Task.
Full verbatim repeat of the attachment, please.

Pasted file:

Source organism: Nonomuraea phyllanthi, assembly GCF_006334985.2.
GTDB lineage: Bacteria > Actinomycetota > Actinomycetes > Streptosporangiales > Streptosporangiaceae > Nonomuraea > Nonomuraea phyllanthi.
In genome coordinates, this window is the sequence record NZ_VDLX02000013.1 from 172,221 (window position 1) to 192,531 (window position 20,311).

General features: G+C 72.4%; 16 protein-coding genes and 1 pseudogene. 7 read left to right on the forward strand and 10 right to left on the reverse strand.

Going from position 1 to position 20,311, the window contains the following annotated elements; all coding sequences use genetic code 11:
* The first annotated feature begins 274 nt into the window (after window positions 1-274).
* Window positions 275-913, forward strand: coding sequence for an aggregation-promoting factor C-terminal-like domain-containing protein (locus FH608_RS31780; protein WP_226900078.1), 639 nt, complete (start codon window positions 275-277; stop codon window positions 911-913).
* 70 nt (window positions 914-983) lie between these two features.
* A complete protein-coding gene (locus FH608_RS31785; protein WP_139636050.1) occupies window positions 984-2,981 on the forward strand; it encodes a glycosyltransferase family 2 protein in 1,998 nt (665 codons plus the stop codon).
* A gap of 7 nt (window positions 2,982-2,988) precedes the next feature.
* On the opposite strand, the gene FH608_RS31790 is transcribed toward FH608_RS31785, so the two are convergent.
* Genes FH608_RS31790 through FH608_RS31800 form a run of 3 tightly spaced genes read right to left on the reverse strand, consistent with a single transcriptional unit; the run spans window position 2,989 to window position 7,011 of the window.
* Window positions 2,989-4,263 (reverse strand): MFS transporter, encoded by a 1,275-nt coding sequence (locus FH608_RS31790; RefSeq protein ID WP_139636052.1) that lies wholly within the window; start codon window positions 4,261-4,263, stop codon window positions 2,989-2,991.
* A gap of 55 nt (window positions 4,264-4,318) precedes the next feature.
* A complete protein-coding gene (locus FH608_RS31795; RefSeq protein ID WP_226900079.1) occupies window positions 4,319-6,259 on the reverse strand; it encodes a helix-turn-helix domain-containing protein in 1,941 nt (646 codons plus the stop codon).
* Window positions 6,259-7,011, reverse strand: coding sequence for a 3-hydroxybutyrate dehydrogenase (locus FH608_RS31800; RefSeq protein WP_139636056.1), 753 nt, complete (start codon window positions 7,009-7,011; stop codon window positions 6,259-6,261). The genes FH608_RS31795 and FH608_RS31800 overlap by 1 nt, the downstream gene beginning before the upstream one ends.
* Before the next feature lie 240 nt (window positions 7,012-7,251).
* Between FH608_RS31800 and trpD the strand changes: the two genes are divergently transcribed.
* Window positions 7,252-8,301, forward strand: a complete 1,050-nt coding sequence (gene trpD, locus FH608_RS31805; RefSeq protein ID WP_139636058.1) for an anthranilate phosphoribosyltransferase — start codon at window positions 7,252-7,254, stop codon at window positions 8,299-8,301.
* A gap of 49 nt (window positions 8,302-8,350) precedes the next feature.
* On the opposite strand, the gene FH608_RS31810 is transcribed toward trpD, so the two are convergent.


Source organism: Nonomuraea phyllanthi, assembly GCF_006334985.2.
GTDB lineage: Bacteria > Actinomycetota > Actinomycetes > Streptosporangiales > Streptosporangiaceae > Nonomuraea > Nonomuraea phyllanthi.
In genome coordinates, this window is the sequence record NZ_VDLX02000013.1 from 172,221 (window position 1) to 192,531 (window position 20,311).

General features: G+C 72.4%; 16 protein-coding genes and 1 pseudogene. 7 read left to right on the forward strand and 10 right to left on the reverse strand.

Going from position 1 to position 20,311, the window contains the following annotated elements; all coding sequences use genetic code 11:
* The first annotated feature begins 274 nt into the window (after window positions 1-274).
* Window positions 275-913, forward strand: coding sequence for an aggregation-promoting factor C-terminal-like domain-containing protein (locus FH608_RS31780; protein WP_226900078.1), 639 nt, complete (start codon window positions 275-277; stop codon window positions 911-913).
* 70 nt (window positions 914-983) lie between these two features.
* A complete protein-coding gene (locus FH608_RS31785; protein WP_139636050.1) occupies window positions 984-2,981 on the forward strand; it encodes a glycosyltransferase family 2 protein in 1,998 nt (665 codons plus the stop codon).
* A gap of 7 nt (window positions 2,982-2,988) precedes the next feature.
* On the opposite strand, the gene FH608_RS31790 is transcribed toward FH608_RS31785, so the two are convergent.
* Genes FH608_RS31790 through FH608_RS31800 form a run of 3 tightly spaced genes read right to left on the reverse strand, consistent with a single transcriptional unit; the run spans window position 2,989 to window position 7,011 of the window.
* Window positions 2,989-4,263 (reverse strand): MFS transporter, encoded by a 1,275-nt coding sequence (locus FH608_RS31790; RefSeq protein ID WP_139636052.1) that lies wholly within the window; start codon window positions 4,261-4,263, stop codon window positions 2,989-2,991.
* A gap of 55 nt (window positions 4,264-4,318) precedes the next feature.
* A complete protein-coding gene (locus FH608_RS31795; RefSeq protein ID WP_226900079.1) occupies window positions 4,319-6,259 on the reverse strand; it encodes a helix-turn-helix domain-containing protein in 1,941 nt (646 codons plus the stop codon).
* Window positions 6,259-7,011, reverse strand: coding sequence for a 3-hydroxybutyrate dehydrogenase (locus FH608_RS31800; RefSeq protein WP_139636056.1), 753 nt, complete (start codon window positions 7,009-7,011; stop codon window positions 6,259-6,261). The genes FH608_RS31795 and FH608_RS31800 overlap by 1 nt, the downstream gene beginning before the upstream one ends.
* Before the next feature lie 240 nt (window positions 7,012-7,251).
* Between FH608_RS31800 and trpD the strand changes: the two genes are divergently transcribed.
* Window positions 7,252-8,301, forward strand: a complete 1,050-nt coding sequence (gene trpD, locus FH608_RS31805; RefSeq protein ID WP_139636058.1) for an anthranilate phosphoribosyltransferase — start codon at window positions 7,252-7,254, stop codon at window positions 8,299-8,301.
* A gap of 49 nt (window positions 8,302-8,350) precedes the next feature.
* On the opposite strand, the gene FH608_RS31810 is transcribed toward trpD, so the two are convergent.